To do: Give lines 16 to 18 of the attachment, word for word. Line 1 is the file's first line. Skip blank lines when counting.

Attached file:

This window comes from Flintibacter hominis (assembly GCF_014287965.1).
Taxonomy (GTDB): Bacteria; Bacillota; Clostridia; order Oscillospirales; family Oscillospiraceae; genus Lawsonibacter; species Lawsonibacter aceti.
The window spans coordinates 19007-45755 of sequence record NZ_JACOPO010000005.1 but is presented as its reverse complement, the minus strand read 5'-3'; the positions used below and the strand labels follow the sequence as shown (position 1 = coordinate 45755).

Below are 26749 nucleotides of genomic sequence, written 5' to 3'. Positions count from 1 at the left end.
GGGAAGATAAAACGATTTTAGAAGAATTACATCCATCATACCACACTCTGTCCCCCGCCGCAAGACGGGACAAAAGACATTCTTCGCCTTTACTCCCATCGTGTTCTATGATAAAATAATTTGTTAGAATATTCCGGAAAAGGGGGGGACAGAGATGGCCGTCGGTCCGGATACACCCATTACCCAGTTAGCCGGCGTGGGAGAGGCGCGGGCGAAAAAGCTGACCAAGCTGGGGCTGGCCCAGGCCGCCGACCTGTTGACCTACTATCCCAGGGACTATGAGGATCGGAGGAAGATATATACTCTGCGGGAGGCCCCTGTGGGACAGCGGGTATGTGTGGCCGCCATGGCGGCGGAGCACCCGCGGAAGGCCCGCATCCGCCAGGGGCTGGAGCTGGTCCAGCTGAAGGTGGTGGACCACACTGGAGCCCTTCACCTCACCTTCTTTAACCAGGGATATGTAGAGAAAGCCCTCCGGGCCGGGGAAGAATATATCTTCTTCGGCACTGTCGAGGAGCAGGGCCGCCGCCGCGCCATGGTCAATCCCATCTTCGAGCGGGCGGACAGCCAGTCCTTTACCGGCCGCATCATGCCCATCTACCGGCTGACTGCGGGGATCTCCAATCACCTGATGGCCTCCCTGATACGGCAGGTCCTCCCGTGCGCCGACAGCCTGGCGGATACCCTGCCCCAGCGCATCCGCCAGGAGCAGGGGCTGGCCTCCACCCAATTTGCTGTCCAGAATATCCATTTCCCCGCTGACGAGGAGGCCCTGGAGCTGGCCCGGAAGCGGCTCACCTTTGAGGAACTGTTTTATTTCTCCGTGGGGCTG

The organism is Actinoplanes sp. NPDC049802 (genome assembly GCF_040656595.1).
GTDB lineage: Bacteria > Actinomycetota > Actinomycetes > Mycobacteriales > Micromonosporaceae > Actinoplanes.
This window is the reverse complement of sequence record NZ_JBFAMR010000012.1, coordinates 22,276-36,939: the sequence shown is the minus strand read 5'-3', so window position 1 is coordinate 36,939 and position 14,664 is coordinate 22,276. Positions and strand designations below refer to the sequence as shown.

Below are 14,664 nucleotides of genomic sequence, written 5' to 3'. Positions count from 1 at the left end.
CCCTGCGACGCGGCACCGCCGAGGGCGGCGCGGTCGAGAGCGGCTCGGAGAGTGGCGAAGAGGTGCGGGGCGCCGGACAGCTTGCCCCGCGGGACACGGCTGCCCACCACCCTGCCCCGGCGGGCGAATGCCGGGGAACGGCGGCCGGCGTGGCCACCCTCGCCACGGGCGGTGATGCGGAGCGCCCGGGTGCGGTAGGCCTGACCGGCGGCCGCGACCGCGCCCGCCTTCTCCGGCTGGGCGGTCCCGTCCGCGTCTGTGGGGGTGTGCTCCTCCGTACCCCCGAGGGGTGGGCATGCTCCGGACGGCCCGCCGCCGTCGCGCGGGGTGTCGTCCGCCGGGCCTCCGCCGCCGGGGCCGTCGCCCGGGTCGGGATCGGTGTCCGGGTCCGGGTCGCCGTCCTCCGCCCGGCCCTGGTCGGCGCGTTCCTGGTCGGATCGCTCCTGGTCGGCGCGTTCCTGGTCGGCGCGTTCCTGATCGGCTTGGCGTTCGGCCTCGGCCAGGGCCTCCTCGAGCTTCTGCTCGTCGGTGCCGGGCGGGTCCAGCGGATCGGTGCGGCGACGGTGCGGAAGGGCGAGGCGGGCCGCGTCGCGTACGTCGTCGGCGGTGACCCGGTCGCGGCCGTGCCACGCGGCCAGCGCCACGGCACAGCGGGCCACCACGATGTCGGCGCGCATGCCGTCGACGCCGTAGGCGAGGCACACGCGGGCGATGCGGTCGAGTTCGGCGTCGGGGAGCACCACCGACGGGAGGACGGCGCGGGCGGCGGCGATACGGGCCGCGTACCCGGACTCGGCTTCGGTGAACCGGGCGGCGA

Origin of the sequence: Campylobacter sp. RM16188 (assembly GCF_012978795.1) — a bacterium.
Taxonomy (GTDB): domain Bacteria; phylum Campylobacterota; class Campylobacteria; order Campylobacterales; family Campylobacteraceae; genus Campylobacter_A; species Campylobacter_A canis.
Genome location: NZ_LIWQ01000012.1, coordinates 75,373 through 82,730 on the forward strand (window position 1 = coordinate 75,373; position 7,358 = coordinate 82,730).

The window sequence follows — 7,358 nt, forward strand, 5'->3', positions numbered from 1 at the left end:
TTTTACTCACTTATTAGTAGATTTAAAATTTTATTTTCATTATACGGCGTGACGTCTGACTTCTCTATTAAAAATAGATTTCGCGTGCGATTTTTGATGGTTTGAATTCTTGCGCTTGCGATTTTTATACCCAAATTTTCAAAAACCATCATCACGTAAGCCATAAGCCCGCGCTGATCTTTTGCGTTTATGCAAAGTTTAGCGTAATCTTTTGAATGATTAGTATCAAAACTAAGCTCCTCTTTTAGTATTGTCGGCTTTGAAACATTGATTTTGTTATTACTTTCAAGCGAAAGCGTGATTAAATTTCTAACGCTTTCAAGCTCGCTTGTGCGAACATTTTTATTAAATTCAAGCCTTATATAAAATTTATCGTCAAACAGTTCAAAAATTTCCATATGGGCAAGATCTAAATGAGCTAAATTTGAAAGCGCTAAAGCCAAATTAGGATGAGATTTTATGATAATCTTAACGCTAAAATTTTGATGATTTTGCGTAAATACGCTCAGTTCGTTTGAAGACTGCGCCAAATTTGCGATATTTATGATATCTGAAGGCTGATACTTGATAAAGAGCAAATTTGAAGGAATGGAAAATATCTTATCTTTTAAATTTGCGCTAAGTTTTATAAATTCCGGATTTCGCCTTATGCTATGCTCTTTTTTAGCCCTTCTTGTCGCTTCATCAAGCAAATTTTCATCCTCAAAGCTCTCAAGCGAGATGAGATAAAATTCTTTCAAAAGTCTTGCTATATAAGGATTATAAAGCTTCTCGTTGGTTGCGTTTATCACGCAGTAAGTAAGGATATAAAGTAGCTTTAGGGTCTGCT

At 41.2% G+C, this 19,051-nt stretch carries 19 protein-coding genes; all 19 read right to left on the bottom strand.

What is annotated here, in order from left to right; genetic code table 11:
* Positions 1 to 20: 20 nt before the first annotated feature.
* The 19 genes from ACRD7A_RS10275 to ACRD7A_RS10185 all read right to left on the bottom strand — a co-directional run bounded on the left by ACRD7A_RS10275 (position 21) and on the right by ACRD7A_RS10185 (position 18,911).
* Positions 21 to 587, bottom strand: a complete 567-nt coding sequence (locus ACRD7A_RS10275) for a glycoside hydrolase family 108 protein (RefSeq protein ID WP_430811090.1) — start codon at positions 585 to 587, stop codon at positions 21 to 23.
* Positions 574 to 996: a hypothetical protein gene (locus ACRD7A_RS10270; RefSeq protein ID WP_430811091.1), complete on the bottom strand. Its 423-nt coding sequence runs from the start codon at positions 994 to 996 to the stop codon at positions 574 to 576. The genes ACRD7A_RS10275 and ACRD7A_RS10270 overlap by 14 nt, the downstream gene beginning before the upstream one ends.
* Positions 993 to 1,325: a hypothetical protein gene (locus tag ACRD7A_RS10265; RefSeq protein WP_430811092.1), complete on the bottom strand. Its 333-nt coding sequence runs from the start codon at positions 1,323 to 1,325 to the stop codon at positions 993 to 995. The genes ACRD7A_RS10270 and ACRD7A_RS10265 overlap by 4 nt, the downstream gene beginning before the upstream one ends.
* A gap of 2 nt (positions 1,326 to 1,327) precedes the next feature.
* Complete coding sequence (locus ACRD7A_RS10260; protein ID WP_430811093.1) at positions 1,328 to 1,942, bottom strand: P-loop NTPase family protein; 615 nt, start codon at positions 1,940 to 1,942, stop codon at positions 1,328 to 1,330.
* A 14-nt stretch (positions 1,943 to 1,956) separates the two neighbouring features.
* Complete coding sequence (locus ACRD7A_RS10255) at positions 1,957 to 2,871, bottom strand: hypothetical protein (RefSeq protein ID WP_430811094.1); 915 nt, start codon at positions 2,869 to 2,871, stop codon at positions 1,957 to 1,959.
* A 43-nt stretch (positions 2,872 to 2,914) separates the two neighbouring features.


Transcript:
At 41.2% G+C, this 19,051-nt stretch carries 19 protein-coding genes; all 19 read right to left on the bottom strand.

What is annotated here, in order from left to right; genetic code table 11:
* Positions 1 to 20: 20 nt before the first annotated feature.